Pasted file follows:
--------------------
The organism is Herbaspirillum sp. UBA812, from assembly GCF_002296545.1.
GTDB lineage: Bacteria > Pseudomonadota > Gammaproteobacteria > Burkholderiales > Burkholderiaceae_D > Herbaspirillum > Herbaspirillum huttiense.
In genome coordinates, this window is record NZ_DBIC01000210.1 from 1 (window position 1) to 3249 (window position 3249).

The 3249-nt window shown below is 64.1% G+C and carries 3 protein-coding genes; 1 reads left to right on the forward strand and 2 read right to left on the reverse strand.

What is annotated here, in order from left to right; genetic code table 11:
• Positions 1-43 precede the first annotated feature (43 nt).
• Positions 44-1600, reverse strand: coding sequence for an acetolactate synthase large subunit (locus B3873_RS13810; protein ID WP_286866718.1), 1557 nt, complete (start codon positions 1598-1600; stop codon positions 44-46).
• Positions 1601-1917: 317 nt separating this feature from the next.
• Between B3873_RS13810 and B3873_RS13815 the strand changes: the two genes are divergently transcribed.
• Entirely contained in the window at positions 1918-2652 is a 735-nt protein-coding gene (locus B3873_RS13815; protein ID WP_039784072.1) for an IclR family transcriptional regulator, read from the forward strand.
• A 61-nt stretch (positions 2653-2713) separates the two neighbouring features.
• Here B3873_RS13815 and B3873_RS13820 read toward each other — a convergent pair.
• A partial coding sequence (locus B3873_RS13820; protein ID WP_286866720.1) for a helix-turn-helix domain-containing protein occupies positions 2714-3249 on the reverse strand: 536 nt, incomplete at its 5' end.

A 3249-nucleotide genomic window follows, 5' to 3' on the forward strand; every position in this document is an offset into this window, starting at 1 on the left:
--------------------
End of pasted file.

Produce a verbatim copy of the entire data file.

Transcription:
The organism is Herbaspirillum sp. UBA812, from assembly GCF_002296545.1.
GTDB lineage: Bacteria > Pseudomonadota > Gammaproteobacteria > Burkholderiales > Burkholderiaceae_D > Herbaspirillum > Herbaspirillum huttiense.
In genome coordinates, this window is record NZ_DBIC01000210.1 from 1 (window position 1) to 3249 (window position 3249).

The 3249-nt window shown below is 64.1% G+C and carries 3 protein-coding genes; 1 reads left to right on the forward strand and 2 read right to left on the reverse strand.

What is annotated here, in order from left to right; genetic code table 11:
• Positions 1-43 precede the first annotated feature (43 nt).
• Positions 44-1600, reverse strand: coding sequence for an acetolactate synthase large subunit (locus B3873_RS13810; protein ID WP_286866718.1), 1557 nt, complete (start codon positions 1598-1600; stop codon positions 44-46).
• Positions 1601-1917: 317 nt separating this feature from the next.
• Between B3873_RS13810 and B3873_RS13815 the strand changes: the two genes are divergently transcribed.
• Entirely contained in the window at positions 1918-2652 is a 735-nt protein-coding gene (locus B3873_RS13815; protein ID WP_039784072.1) for an IclR family transcriptional regulator, read from the forward strand.
• A 61-nt stretch (positions 2653-2713) separates the two neighbouring features.
• Here B3873_RS13815 and B3873_RS13820 read toward each other — a convergent pair.
• A partial coding sequence (locus B3873_RS13820; protein ID WP_286866720.1) for a helix-turn-helix domain-containing protein occupies positions 2714-3249 on the reverse strand: 536 nt, incomplete at its 5' end.

A 3249-nucleotide genomic window follows, 5' to 3' on the forward strand; every position in this document is an offset into this window, starting at 1 on the left: